AUSTIN – Today, the Texas Public Policy Foundation published its first annual ranking of state higher education systems determined by the ability of students to repay student loans based on post-graduation income.

“More than 5,000 programs at public universities do not pass this debt-to-earnings test which indicates approximately 500,000 graduates per year are using federal financial aid to attend financially risky programs,” said Andrew Gillen, Ph.D. economist and senior policy analyst at the Texas Public Policy Foundation’s Center for Innovation in Education. “While there is more to college quality than the economic return, it is an important factor that shouldn’t be ignored by the students, parents, and taxpayers funding a state’s colleges.”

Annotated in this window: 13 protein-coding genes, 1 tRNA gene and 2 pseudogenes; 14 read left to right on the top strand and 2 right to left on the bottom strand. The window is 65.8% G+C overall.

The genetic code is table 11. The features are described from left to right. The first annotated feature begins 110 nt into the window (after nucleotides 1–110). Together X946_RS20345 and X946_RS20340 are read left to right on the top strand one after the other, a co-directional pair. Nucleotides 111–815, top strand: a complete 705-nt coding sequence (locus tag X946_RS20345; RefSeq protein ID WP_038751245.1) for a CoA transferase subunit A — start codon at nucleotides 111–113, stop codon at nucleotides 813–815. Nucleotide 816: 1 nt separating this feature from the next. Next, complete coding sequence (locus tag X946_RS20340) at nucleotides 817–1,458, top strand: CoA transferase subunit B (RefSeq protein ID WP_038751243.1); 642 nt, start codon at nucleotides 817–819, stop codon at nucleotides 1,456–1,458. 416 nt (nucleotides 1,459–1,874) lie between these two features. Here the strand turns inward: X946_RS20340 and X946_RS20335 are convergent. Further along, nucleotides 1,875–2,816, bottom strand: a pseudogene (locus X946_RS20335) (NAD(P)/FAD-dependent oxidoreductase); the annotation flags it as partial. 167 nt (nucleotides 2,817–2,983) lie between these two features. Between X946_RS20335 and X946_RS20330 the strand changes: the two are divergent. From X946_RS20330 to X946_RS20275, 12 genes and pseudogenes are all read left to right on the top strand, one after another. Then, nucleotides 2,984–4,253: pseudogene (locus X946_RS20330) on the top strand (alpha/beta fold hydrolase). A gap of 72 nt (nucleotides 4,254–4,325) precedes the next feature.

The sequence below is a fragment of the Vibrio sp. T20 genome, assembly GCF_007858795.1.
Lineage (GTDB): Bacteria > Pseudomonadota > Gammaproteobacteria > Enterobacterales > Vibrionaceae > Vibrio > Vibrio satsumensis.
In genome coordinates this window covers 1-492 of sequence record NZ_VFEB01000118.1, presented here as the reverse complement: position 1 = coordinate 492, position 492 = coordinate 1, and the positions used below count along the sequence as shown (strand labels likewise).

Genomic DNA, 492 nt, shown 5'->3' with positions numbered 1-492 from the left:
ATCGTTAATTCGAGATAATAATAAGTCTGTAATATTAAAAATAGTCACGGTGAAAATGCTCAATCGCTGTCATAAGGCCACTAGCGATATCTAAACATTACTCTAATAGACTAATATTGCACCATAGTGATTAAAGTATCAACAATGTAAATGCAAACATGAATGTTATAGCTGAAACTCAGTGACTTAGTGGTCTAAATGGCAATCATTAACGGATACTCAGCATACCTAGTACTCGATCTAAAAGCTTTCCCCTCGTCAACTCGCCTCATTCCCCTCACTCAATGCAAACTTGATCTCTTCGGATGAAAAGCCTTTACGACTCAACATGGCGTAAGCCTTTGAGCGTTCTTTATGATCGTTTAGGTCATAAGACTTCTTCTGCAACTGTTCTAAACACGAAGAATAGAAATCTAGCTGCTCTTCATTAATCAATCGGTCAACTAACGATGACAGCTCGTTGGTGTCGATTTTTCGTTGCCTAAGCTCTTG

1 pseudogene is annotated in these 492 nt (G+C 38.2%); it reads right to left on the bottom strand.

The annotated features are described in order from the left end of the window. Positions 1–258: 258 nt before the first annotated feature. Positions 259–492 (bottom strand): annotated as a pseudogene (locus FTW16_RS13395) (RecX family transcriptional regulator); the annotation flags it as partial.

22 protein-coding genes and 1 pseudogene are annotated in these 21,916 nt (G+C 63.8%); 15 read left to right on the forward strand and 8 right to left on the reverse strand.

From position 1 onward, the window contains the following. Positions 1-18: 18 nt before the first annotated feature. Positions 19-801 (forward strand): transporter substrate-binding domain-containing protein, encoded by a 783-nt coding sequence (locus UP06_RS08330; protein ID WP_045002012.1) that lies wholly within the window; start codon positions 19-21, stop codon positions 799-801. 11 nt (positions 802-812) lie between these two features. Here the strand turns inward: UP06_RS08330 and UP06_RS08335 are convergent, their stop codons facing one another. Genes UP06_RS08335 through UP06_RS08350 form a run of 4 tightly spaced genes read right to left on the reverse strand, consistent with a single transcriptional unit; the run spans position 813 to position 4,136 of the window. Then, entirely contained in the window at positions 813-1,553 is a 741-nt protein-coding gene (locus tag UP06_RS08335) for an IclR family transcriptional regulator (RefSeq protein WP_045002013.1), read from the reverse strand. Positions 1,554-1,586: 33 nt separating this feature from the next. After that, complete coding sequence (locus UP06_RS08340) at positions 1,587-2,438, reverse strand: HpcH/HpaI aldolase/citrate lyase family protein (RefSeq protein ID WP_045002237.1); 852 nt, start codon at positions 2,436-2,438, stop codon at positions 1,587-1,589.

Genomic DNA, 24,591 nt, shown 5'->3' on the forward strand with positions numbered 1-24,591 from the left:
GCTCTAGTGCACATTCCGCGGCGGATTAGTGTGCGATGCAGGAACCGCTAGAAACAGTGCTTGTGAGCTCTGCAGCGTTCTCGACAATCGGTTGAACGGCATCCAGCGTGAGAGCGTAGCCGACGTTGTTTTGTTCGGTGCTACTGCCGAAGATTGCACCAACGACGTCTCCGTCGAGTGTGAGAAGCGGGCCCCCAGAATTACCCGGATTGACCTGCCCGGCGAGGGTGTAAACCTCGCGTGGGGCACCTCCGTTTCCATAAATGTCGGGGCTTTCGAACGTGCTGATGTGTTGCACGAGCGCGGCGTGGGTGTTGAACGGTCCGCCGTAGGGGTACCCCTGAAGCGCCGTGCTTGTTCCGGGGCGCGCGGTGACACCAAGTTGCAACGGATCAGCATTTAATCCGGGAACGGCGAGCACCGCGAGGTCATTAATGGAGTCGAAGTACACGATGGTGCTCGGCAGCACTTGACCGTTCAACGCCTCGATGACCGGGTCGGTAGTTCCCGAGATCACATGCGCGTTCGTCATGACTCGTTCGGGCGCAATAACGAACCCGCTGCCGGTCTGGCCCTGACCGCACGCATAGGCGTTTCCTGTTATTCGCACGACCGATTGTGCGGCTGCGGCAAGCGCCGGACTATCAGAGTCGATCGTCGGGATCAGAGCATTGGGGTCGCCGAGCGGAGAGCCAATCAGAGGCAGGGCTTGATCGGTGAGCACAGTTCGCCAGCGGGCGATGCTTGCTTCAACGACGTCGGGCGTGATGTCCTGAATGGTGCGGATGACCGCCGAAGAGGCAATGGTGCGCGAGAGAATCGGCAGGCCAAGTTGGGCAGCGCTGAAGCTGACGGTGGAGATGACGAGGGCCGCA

A state’s ranking is determined by the percentage of its college graduates who complete their degrees at programs that pass a debt-to-earnings test. This test measures post-college earnings versus student debt to help distinguish college programs that are sound economic investments for their students from those that leave their students heavily burdened with student loans.

North Dakota performed the best with 89 percent of the state’s graduates finishing programs that passed the debt-to-earnings ratio test while Montana had the worst debt-to-income ratio with only 45 percent. California and Texas had similar numbers with 84 and 80 percent respectively.

The debt-to-earnings ratio applied in these rankings is an update of the old U.S. Department of Education Gainful Employment (GE) regulations introduced by the Obama administration and generally applied to for-profit institutions. Programs that failed the GE debt-to-earnings tests would be cut off from federal financial aid.

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